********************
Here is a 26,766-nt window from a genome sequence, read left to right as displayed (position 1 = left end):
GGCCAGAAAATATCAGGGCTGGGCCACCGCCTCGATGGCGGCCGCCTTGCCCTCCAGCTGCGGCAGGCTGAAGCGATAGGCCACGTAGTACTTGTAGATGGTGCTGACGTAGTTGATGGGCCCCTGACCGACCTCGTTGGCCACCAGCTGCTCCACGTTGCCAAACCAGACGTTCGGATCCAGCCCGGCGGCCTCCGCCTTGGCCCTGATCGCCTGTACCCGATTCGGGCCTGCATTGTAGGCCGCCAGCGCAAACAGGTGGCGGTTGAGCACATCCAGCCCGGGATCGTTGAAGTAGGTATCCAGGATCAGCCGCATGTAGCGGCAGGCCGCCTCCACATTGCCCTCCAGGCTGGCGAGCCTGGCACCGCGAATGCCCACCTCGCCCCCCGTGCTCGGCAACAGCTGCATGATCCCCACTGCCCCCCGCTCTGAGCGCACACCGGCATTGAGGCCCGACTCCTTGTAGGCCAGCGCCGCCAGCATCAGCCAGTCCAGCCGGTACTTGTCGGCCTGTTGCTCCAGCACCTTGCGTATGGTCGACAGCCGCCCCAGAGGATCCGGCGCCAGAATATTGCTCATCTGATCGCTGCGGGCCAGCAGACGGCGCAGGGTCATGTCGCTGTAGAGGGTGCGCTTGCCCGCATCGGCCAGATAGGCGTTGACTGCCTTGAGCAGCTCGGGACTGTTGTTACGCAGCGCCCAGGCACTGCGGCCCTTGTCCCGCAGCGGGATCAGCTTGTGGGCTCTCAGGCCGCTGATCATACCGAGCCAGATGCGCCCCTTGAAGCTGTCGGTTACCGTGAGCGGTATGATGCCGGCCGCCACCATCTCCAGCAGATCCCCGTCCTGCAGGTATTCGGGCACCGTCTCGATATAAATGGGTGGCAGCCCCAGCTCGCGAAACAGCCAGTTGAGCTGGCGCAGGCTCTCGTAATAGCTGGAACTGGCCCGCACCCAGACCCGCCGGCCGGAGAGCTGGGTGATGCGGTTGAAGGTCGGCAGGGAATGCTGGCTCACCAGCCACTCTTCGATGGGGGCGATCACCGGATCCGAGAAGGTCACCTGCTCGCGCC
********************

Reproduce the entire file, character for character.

Here is a 26,766-nt window from a genome sequence, read left to right as displayed (position 1 = left end):
GGCCAGAAAATATCAGGGCTGGGCCACCGCCTCGATGGCGGCCGCCTTGCCCTCCAGCTGCGGCAGGCTGAAGCGATAGGCCACGTAGTACTTGTAGATGGTGCTGACGTAGTTGATGGGCCCCTGACCGACCTCGTTGGCCACCAGCTGCTCCACGTTGCCAAACCAGACGTTCGGATCCAGCCCGGCGGCCTCCGCCTTGGCCCTGATCGCCTGTACCCGATTCGGGCCTGCATTGTAGGCCGCCAGCGCAAACAGGTGGCGGTTGAGCACATCCAGCCCGGGATCGTTGAAGTAGGTATCCAGGATCAGCCGCATGTAGCGGCAGGCCGCCTCCACATTGCCCTCCAGGCTGGCGAGCCTGGCACCGCGAATGCCCACCTCGCCCCCCGTGCTCGGCAACAGCTGCATGATCCCCACTGCCCCCCGCTCTGAGCGCACACCGGCATTGAGGCCCGACTCCTTGTAGGCCAGCGCCGCCAGCATCAGCCAGTCCAGCCGGTACTTGTCGGCCTGTTGCTCCAGCACCTTGCGTATGGTCGACAGCCGCCCCAGAGGATCCGGCGCCAGAATATTGCTCATCTGATCGCTGCGGGCCAGCAGACGGCGCAGGGTCATGTCGCTGTAGAGGGTGCGCTTGCCCGCATCGGCCAGATAGGCGTTGACTGCCTTGAGCAGCTCGGGACTGTTGTTACGCAGCGCCCAGGCACTGCGGCCCTTGTCCCGCAGCGGGATCAGCTTGTGGGCTCTCAGGCCGCTGATCATACCGAGCCAGATGCGCCCCTTGAAGCTGTCGGTTACCGTGAGCGGTATGATGCCGGCCGCCACCATCTCCAGCAGATCCCCGTCCTGCAGGTATTCGGGCACCGTCTCGATATAAATGGGTGGCAGCCCCAGCTCGCGAAACAGCCAGTTGAGCTGGCGCAGGCTCTCGTAATAGCTGGAACTGGCCCGCACCCAGACCCGCCGGCCGGAGAGCTGGGTGATGCGGTTGAAGGTCGGCAGGGAATGCTGGCTCACCAGCCACTCTTCGATGGGGGCGATCACCGGATCCGAGAAGGTCACCTGCTCGCGCC